EVERETT — The University of Washington men’s rowing team is arguably the best collegiate program in the nation. The Huskies won the Intercollegiate Rowing Association’s national championship in varsity eights in seven of the past 10 years, including a record five straight from 2011-15.
So when a rowing association sends just one rower to the UW it’s a big deal. This year the Everett Rowing Association is sending four.
The quartet of Chase Barrows, Chandler Kovacevich, Cameron Helgerson and Ethan Grice is headed to Washington in the fall to row for the Huskies, illustrating just how special this year’s senior class is at Everett Rowing.
Everett has a history of placing rowers in college programs. This year, in addition to those headed to UW, there are four seniors who have signed to row with women’s programs, those being Arlington’s Jordan Kraski (Louisville) and Madison Elsner (Sacramento State), Lakewood’s Amanda Brown (Old Dominion) and Kamiak’s Emma Papenhausen (Portland).
Then there’s the four headed to Washington. Everett has sent rowers to UW’s men’s program in the past, but none since 2012 when Sam Helms and Philip Walczak became Huskies. Helms and Walczak won national titles as part of Washington’s varsity four in 2016. The new Husky recruits mean Everett will have a chance at more alumni accolades.
“I’m proud of the guys, I’m proud of our program,” Everett executive director Padraic McGovern said. “For us to have a presence down there is really awesome. It’s been an honor to watch them and help them along in the process of getting them to where we are.”
Barrows, Kovacevich, Helgerson and Grice all have much in common. All four have the tall and slender body type that makes for ideal rowers, and all four considered Washington their dream college since long before signing with the Huskies.
However, their paths to becoming strong enough rowers to warrant attention from UW were different.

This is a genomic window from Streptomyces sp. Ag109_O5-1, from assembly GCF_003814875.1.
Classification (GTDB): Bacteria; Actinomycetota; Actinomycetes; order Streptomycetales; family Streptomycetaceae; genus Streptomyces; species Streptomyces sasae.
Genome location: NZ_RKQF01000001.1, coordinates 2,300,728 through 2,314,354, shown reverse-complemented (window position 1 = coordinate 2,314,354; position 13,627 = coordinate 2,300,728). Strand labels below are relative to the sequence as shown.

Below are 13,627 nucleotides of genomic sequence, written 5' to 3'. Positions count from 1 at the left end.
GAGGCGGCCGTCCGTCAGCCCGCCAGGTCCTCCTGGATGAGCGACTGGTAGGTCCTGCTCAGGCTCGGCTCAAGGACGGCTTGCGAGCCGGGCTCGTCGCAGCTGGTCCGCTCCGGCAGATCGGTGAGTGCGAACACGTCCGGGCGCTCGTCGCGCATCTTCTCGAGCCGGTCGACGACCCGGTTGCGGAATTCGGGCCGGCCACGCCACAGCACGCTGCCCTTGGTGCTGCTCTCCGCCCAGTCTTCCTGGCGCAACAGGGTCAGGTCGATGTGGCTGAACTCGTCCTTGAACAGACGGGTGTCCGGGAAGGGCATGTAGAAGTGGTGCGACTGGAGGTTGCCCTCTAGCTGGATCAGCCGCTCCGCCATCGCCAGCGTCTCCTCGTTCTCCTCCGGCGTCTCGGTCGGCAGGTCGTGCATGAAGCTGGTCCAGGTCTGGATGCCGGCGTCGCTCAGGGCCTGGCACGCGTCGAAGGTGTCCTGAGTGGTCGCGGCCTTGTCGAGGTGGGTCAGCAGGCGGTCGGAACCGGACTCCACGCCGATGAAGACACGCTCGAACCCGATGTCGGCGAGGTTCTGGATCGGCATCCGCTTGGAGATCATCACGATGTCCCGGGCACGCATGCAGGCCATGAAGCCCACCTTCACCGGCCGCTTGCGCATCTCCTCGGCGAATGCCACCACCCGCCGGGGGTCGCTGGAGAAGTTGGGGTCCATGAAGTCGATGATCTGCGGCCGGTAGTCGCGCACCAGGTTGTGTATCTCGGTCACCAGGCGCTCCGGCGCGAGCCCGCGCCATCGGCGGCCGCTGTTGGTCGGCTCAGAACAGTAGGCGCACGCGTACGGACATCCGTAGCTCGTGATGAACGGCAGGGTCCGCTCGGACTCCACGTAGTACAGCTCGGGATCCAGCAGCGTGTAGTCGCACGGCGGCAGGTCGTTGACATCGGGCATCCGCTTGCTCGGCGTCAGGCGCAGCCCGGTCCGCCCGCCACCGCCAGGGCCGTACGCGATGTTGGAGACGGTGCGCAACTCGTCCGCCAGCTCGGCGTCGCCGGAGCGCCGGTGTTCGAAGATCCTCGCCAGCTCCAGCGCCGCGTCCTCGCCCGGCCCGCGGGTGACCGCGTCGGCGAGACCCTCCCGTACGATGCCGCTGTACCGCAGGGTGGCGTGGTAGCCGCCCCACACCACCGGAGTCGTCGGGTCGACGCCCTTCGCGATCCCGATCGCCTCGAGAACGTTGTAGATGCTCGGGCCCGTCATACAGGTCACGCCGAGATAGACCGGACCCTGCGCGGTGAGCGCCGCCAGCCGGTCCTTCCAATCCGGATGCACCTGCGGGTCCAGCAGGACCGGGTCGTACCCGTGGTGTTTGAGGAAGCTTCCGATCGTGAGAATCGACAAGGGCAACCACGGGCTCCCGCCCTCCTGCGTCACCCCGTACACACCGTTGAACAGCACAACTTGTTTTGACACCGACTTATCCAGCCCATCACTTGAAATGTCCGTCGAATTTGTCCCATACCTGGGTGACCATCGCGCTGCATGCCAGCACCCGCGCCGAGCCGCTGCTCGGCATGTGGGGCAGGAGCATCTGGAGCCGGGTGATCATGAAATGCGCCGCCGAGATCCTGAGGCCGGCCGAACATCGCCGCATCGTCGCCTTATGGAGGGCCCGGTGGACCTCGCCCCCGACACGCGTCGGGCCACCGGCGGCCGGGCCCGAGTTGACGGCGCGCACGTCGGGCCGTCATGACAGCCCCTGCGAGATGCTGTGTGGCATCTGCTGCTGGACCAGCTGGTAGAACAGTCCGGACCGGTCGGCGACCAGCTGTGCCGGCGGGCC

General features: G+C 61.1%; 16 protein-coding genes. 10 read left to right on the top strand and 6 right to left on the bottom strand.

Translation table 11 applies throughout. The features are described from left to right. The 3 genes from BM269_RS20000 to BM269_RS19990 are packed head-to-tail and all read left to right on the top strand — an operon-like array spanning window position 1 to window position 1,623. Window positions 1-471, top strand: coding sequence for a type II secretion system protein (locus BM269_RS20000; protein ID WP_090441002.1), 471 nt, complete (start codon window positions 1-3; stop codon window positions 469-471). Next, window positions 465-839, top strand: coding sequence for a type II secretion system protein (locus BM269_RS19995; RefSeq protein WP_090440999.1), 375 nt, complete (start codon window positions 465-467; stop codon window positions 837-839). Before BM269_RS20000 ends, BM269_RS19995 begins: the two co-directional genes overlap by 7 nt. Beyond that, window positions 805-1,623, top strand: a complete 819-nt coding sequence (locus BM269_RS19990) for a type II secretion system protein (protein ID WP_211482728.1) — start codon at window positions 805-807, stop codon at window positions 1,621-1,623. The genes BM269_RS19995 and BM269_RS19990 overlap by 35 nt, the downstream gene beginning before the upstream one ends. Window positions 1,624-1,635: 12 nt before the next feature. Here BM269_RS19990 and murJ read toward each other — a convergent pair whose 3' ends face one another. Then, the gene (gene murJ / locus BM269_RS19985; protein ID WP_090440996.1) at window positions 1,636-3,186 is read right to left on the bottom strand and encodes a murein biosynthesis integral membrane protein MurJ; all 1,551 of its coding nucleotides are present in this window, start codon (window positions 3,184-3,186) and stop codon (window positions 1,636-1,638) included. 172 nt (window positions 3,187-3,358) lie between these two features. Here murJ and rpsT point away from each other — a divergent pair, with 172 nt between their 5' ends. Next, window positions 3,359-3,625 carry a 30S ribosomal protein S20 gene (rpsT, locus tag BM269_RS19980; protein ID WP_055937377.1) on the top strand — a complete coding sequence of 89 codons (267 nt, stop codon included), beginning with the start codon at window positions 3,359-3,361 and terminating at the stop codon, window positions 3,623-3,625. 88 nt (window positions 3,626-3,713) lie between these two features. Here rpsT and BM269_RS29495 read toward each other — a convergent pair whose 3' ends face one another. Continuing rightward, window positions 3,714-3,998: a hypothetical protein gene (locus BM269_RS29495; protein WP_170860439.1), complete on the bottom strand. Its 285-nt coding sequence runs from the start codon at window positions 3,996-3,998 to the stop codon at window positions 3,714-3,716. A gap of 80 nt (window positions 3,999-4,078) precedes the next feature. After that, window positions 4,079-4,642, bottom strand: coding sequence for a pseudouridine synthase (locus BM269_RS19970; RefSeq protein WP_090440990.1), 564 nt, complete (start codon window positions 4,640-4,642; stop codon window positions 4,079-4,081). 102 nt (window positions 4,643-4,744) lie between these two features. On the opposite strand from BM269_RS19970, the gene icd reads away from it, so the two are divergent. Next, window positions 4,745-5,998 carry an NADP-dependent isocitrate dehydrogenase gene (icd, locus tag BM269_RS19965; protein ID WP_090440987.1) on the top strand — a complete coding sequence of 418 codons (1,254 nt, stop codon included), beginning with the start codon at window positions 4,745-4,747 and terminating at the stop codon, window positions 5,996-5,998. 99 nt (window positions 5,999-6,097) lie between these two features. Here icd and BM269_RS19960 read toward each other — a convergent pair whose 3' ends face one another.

Barrows and Helgerson are the veteran rowers. Both have rowed with Everett throughout their high school careers, both have been members of Everett’s varsity eight boat for multiple years and both are even former world record holders. Barrows, who attends Archbishop Murphy, set the indoor rower marathon record for his age group in 2015, while Helgerson, who attends Jackson, set the 100-meter slide machine record for his age group in 2016.
Therefore, both had long eyed Washington as the rowing school of choice.
“It’s kind of always been in the back of my mind,” Barrows said about rowing for UW. “I talked to the Naval Academy the most, but definitely this was in the back of my mind, and when it became an actual possibility I pursued it more so.”
For Helgerson there was the added push from family.
“I am actually a legacy rower for the University of Washington now,” Helgerson said. “My grandpa rowed for the University of Washington, my dad rowed for the U, my uncle rowed for the U, my brother rows for the U right now. So I was born and raised a Husky, and it kind of would have been a disappointment if I wasn’t. It’s kind of been my idol school and I worked toward that.”
Meanwhile, Kovacevich and Grice come from a different angle. Both are relatively new to the sport, having not gotten serious about it until their junior years after playing other sports.
“I knew basketball and tennis, I wouldn’t be able to (go to) college for those,” said Kovacevich, who goes to Monroe. “I still play basketball — I did for my high school during the winter — but I still worked out for rowing as well. I decided to go to rowing because I knew I would have a better chance.”
Even if it took a while for them to warm to the sport.
“I hated it at first. It was a brutal sport,” said Grice, who attends Everett High School. “But I liked the community that Everett Rowing has, and the friendships I built in one season alone were so much stronger than the friendships I had built in other sports. That really kept me coming back, and then I finally developed a passion for the sport and how it works.”
Going to one of the best colleges for rowing is an accomplishment in its own right for Barrows, Kovacevich, Helgerson and Grice. Doing so as a group makes it all the better.
“That’s the best part of it,” Grice said. “They’re like my best friends, in the sport and out of the sport as well. So to go off to a new environment with your best friends, it’s a new adventure, but you’re going to feel safe when you go off. I think it builds a confidence level when you get there, so you’re not shaking in your boots when you get to the bigger levels.”
The 2016-17 season is the first time all four have been a part of the same boat. But now that they are they hope to qualify for nationals on June 8-11 in Sarasota, Fla.
And perhaps it will be a preview of what’s to come at the University of Washington.
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